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Subject: "Remember the Alamo": a basic re-creation of a famous battle rss

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Richard Partin
United States
Urbana
Illinois
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"Remember the Alamo" (Chatham Hill Games, 2001, designer: Ron Toelke) is a relatively simple, low-priced battle game that depicts the conditions existing at the Alamo in February and March of 1836 when General Santa Anna and 6,000 Mexican troops headed north to do battle with less than 200 renegade Texan troops commanded by William Barrett Travis. The Texans, who had sworn allegiance to Mexico in return for receiving cheap, fertile farmland in the 1820s, decided in 1835, for various reasons, to break away from Mexico. Armed with only light field guns, Santa Anna largely wasted most of 13 days of siege before ordered his troops to the attack on March 6. Hundreds of Mexican troops died under heavy artillery fire, but by sheer numbers the Mexicans opened breaches in the walls of the Alamo and the fighting continued inside. Prior to the attack, late in the afternoon on March 5, Santa Anna had his buglers blow the "deguello," a battle call signalling that fighting would be to the death. All but five of the defenders were killed. Despite pleading from some of his junior officers, Santa Anna ordered the survivors put to death. And so ended the battle.

The game is played in up to 13 turns, starting on Feb. 23. Texan morale is an important factor, as the Mexican player can use siege, skirmish, or assault techniques to gradually lower morale, which can eventually lower the fighting capability of Texan troops. But if, like Santa Anna, he uses too many turns trying to reduce Texan morale, he risks failing to mount sufficient forces in attack in order to enter the Alamo and finish the enemy. Each player makes moves secretly behind their respective cardboard screens. The Mexican player can spin to possibly add reinforcements each turn after his first turn. Depending on the Mexican spin total, the Texan player occasionally can spin to possibly add one unit of reinforcements--all that is available to him. Special cards may be played at times, and these can raise or lower Texan morale.

Given the scenario, most of the moves belong to the Mexican player, as he must decide whether to lay siege, skirmish, or go all out with assaults. Spins can add numbers to basic unit strengths, and a combat results table yields final results for each turn. The American player can secretly reapportion his forces along the four walls of the Alamo, and hope his skill and luck can save the day, as the American player can win if he prevents the Mexican forces from entering the Alamo on two successive turns prior to the penultimate day of fighting March 6.

Since odds are stacked heavily toward the Mexicans, this is a game probably best approached by playing twice, with players switching sides to gain an appreciation of each side's particular numbers and strengths. The game sells for $7.95, so components are fairly simple light cardboard cutouts, along with a plastic spinner. The game board is four-color, however, and the reverse side of the game board includes a written history of the battle. So although this isn't a complex simulation of the battle, school-age children in particular can definitely get a feel for the battle as it might have unfolded.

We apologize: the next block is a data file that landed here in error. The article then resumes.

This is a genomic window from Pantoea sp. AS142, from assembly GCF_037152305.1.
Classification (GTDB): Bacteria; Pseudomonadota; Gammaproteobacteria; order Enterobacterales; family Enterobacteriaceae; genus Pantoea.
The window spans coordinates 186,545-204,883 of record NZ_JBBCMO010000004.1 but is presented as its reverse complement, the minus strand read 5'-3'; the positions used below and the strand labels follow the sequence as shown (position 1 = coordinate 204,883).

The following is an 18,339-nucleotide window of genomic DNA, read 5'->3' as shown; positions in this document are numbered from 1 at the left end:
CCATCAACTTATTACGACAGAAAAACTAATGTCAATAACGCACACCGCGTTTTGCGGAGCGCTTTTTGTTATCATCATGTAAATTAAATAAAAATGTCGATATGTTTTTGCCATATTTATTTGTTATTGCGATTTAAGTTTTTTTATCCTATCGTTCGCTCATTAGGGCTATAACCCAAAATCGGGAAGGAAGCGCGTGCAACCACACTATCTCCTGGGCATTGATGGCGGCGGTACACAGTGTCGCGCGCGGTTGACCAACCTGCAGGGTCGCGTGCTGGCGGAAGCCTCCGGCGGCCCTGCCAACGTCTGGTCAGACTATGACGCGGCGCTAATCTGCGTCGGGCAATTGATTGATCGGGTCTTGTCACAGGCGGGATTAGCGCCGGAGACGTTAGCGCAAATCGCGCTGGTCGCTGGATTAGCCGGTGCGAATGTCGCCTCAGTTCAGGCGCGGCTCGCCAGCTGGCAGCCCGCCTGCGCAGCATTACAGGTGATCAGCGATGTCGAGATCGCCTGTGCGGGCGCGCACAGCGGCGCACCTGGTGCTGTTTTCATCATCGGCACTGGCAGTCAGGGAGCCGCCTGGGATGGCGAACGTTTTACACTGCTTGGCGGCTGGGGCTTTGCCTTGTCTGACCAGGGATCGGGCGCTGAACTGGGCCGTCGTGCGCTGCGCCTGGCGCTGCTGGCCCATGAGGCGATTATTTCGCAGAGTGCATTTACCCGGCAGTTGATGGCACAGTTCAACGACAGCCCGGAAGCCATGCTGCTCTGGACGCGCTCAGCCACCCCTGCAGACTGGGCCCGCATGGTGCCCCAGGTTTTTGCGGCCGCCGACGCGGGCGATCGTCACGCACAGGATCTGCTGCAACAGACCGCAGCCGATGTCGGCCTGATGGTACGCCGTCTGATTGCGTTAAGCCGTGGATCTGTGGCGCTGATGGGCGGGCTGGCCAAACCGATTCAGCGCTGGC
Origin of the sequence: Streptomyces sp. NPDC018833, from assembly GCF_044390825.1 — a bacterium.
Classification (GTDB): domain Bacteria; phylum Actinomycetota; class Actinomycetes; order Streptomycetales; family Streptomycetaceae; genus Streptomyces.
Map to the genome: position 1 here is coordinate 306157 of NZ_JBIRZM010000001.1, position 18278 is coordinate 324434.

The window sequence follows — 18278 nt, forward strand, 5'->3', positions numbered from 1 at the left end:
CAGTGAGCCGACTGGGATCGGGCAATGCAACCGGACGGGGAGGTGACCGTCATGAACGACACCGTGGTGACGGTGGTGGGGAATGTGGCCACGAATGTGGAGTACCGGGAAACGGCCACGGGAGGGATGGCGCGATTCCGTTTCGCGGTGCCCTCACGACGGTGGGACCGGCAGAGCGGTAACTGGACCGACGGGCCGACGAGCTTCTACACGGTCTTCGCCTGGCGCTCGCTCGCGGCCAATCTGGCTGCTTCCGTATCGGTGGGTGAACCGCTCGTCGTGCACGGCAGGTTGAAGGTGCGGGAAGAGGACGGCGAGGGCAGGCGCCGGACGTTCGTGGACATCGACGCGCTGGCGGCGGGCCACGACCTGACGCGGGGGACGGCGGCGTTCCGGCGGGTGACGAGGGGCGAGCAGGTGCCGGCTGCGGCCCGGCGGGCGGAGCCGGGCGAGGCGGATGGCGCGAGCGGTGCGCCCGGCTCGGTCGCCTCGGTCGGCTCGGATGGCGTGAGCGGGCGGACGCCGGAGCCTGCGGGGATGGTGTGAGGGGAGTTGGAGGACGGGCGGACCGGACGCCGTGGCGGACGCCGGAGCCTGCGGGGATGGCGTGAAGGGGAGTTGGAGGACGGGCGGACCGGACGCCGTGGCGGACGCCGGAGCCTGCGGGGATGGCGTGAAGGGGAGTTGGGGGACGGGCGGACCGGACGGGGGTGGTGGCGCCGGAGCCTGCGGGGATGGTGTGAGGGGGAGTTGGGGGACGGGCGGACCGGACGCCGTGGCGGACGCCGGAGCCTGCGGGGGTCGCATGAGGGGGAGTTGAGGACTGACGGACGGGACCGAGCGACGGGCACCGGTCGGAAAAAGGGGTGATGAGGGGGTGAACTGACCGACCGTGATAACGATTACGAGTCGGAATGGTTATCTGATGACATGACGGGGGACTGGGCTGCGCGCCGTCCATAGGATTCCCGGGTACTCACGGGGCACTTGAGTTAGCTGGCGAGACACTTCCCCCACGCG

Replayability is probably relatively low, as this a prescribed, largely mismatched battle, so I would rate it a solid "6" for providing some challenge and interest, as well as some historical perspective in an affordable package. (See photos on this site to view game components.)

For players who are interested in learning more about this famous battle, "Remember the Alamo" affords them the opportunity.
 
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Barry Kendall
United States
Lebanon
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Good descriptive review, Richard. I think this is one of Chatham Hill's best games, along with "Hampton Roads" and "Don't Give Up the Ship."

Having some experience constructing DTP game components, I mounted the RTA counters and cards on art matting before cutting them out. Makes things more sturdy.

I doubt I'll ever wear them out, but I do like the game.
 
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Richard Partin
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Thank you, Barry. I appreciate it. That's a very good idea about how to mount the pieces. I found a suitable box in which to store the game parts and used glue-for-paperwork to affix the 4-color cover to the top of the box, which makes it reasonably attractive. Thanks, also, for the references to "Hampton Roads" and "Don't Give Up the Ship": I'll take a closer look at them. I also own two other Chatham Hill games: "1876: Centennial Baseball," which I find promising but disappointing on the whole, and "Bunker Hill," which borrows its game system from "Asulto" and therefore seems to have a tangential, at best, connection to the Battle of Bunker Hill. That is, I think the game itself is alright, but I don't believe I learn anything about the Battle of Bunker Hill by playing it. Or do I? Are you familiar with this one?

--Rick
 
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